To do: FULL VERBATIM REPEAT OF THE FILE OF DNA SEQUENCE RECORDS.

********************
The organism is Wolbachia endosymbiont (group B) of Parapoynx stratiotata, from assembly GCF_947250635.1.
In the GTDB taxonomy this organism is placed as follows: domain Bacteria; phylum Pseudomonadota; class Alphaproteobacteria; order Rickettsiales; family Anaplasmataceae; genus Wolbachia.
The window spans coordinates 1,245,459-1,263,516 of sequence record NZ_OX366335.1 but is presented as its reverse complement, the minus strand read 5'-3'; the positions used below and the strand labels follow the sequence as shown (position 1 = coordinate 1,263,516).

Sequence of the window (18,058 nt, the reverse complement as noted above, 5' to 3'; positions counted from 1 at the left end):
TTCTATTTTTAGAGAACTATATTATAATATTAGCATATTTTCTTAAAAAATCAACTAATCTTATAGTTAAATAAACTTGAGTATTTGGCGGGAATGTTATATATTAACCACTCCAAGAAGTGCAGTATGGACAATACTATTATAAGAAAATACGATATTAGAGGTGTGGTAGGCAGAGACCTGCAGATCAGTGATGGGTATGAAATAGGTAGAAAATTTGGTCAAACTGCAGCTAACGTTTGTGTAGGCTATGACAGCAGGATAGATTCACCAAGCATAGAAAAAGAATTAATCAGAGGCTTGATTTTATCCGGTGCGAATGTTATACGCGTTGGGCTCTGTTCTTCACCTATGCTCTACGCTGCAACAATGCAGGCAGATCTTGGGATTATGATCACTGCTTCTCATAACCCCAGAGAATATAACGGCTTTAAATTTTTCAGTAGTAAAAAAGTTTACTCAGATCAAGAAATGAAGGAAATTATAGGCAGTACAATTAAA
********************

The organism is Wolbachia endosymbiont (group B) of Parapoynx stratiotata, from assembly GCF_947250635.1.
In the GTDB taxonomy this organism is placed as follows: domain Bacteria; phylum Pseudomonadota; class Alphaproteobacteria; order Rickettsiales; family Anaplasmataceae; genus Wolbachia.
The window spans coordinates 1,245,459-1,263,516 of sequence record NZ_OX366335.1 but is presented as its reverse complement, the minus strand read 5'-3'; the positions used below and the strand labels follow the sequence as shown (position 1 = coordinate 1,263,516).

Sequence of the window (18,058 nt, the reverse complement as noted above, 5' to 3'; positions counted from 1 at the left end):
TTCTATTTTTAGAGAACTATATTATAATATTAGCATATTTTCTTAAAAAATCAACTAATCTTATAGTTAAATAAACTTGAGTATTTGGCGGGAATGTTATATATTAACCACTCCAAGAAGTGCAGTATGGACAATACTATTATAAGAAAATACGATATTAGAGGTGTGGTAGGCAGAGACCTGCAGATCAGTGATGGGTATGAAATAGGTAGAAAATTTGGTCAAACTGCAGCTAACGTTTGTGTAGGCTATGACAGCAGGATAGATTCACCAAGCATAGAAAAAGAATTAATCAGAGGCTTGATTTTATCCGGTGCGAATGTTATACGCGTTGGGCTCTGTTCTTCACCTATGCTCTACGCTGCAACAATGCAGGCAGATCTTGGGATTATGATCACTGCTTCTCATAACCCCAGAGAATATAACGGCTTTAAATTTTTCAGTAGTAAAAAAGTTTACTCAGATCAAGAAATGAAGGAAATTATAGGCAGTACAATTAAA